'78 Kramer 450G Natural LEFTY aluminum neck, Metal Pickups

All original parts and original electronics. The guitar is in amazing shape, plays beautifully and sounds that much better.Original pickup wood ring



The first run of guitars were the 450G(guitar), 450B(bass) and the cheaper 350G and 350B. The 450s and 350s both had offset double cutaway bodies. The 450s had a walnut body with 2 maple strips going down the middle. 450s also had 2 humbuckers, 3 way switches, 2 vol and 2 tone knobs and a combo bridge/tailpiece. The earlier 450s also had square block shaped inlays on the fretboard. In 1977, when the new generation series came out, the 450 became the 450 Deluxe which had slightly shorter horns.
The 350 series was a cheaper alternative to the 450s. The 350 guitar had a smaller body and 2 single coil chrome covered pickups while the 350 bass had only one pickup. The 350 and 450s lasted until 1979 and 1980, respectively.

The Kramer aluminum neck era ran from 1976 to 1985 and was the legacy of the company before switching over to the more popular wood neck models uring the 80s. The first production batch of Kramers were introduced in November 1976. All of these early Kramers featured a "forked" aluminum headstock and aluminum "skeletal" neck (the Dukes had no headstock). These necks, designed for sustain, contained slots that ran the length of the neck for holding the wood fills in place. (See diagram) The idea of the wood inlays were to reduce the coldness feel of aluminum. Usually but not always, the wood neck fills were the same type and color as the body. The Ebonol fretboard contained large Phil Petillo designed "center-touch" frets, a zero nut and aluminum dot inlays. The higher up models had the mother of pearl "crown" shaped inlays. Scale lengths were 25". Tuners were Schallers. They were manufactured at the Kaiser Aluminum plant on East Avenue in Erie, Pennsylvania. The necks were attached to the body by two bolts and the bolts were covered by an oval shaped aluminum plate. Control cavity covers were also aluminum. Some bass models were available fretless as well as half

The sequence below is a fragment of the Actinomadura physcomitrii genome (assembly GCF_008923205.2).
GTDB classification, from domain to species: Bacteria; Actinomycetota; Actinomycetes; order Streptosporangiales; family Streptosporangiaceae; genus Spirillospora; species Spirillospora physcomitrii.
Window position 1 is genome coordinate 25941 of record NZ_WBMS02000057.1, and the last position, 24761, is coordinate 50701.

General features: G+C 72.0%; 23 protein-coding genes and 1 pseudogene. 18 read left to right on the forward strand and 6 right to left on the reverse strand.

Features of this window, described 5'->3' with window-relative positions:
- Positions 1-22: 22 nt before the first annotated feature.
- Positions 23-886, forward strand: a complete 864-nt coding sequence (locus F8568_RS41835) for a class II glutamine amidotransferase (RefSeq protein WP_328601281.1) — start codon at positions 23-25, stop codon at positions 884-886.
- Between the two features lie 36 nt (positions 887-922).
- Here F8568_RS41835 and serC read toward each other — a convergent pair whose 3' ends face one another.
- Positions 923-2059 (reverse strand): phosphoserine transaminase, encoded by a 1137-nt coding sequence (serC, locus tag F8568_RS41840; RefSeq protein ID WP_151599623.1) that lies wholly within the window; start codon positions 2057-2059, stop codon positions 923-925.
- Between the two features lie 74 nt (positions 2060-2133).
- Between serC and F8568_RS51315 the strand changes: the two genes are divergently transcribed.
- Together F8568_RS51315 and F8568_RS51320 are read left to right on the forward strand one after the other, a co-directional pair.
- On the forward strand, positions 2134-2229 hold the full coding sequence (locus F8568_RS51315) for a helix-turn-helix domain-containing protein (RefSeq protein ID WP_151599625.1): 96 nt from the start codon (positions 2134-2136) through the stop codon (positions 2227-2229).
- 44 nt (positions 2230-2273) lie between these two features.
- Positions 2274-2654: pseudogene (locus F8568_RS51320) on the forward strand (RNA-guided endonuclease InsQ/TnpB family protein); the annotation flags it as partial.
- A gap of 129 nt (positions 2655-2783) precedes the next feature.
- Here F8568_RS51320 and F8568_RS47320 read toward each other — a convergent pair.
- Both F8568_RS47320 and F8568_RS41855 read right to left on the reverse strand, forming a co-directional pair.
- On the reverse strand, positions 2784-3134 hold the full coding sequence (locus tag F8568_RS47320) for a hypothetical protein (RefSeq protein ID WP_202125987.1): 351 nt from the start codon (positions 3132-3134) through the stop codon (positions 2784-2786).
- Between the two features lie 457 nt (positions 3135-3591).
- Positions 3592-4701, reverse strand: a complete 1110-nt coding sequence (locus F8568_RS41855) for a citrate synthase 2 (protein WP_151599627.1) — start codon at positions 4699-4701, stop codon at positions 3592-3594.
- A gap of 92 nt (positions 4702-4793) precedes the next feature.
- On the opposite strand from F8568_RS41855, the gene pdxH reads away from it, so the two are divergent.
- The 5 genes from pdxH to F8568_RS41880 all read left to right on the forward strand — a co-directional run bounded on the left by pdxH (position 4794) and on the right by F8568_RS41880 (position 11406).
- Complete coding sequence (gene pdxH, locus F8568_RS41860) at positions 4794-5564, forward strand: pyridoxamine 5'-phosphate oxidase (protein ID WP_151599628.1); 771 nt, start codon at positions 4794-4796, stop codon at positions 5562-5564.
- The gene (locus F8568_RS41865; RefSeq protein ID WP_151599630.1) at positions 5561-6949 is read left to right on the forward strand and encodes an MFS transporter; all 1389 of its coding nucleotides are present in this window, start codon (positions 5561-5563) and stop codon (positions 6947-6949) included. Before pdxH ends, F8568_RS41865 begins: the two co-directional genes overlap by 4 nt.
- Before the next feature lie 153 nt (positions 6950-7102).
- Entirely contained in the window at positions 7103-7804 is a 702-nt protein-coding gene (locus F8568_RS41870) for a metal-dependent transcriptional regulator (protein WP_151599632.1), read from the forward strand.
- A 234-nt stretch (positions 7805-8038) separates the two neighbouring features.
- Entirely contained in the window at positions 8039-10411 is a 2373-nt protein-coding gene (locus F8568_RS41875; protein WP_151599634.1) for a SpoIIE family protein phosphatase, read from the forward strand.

Kramer Guitars emerged in the 1970s as one of the first successful upstarts to challenge Gibson and Fender as a world-wide leader in manufacturing quality electric guitars and basses. Kramer’s association with guitar virtuoso Eddie Van Halen early in his career gave Kramer a global reputation for creating unique guitars with custom features including the sophisticated Floyd Rose™ tremolo system. A generation of hard rock and metal guitarists inspired by Van Halen and including Richie Sambora, Tom Morello, Vivian Campbell, and Mick Mars, helped to make Kramer a leader in providing everyday players the experience of a “custom” designed guitar with specialty pickups and hardware, starting an industry-wide trend that continues today. Kramer Guitars was founded in 1976 and set up headquarters at the first of two factories in Neptune, New Jersey. Kramer’s early designs featured guitars and basses with aluminum necks with a distinctive “tuning fork head” headstock and Ebanol fretboards. Kramer further distinguished themselves with custom features such as high grade Schaller™ tuning keys and bridges and specially wound DiMarzio™ pickups at a time when neither Gibson nor Fender provided custom services or advertised parts made by outside manufacturers. Kramer guitar and bass necks featured aluminum inlays and a zero fret made from Petillo fretwire. Each neck had Walnut or Maple inserts set in epoxy. Bodies were made from high grade Walnut or Maple, though some early instruments also featured rare woods not typically used in guitar manufacturing such as Koa, Shedua, and Bubinga. In the early 1980s, Kramer began manufacturing guitars with wooden necks featuring the company’s unique “beak” headstock and an early version of the Rockinger™ tremolo system, an industry breakthrough that allowed for extreme tremolo bends while still maintaining the guitar’s overall tuning. In 1981, founder Dennis Berardi’s chance encounter with Eddie Van Halen led to the company’s first major endorsement deal. At the time, Van Halen was already customizing his stage and studio guitars, using different necks, bodies, and bridges from various manufacturers in an effort to find a tremolo system that would stay in tune. Van Halen’s involvement with Kramer was a watershed moment for the guitar industry. Very quickly, Kramer guitars became synonymous with Eddie Van Halen, then the most popular rock guitarist in the world. In 1983, Kramer’s original Rockinger™ tremolo system was replaced by the Floyd Rose™ tremolo system, which would remain a Kramer exclusive throughout the decade. By the mid 1980s, with the addition of famed custom pickup designer Seymour Duncan now outfitting all Kramer instruments, a new headstock design, and Schaller locking tuners throughout all American models, Kramer began expanding their line ofendorsers adding Mick Mars of Mötley Crüe and Vivian Campbell of Whitesnake. By the early 1990s, production problems in New Jersey and overseas, the re-emergence of Fender and Gibson as strong competitors, and the explosion of alternative rock acts like Pearl Jam and Nirvana, put a strain on Kramer’s finances. Kramer ceased production in 1991 and later in the decade was acquired by Gibson Music Instruments in Nashville.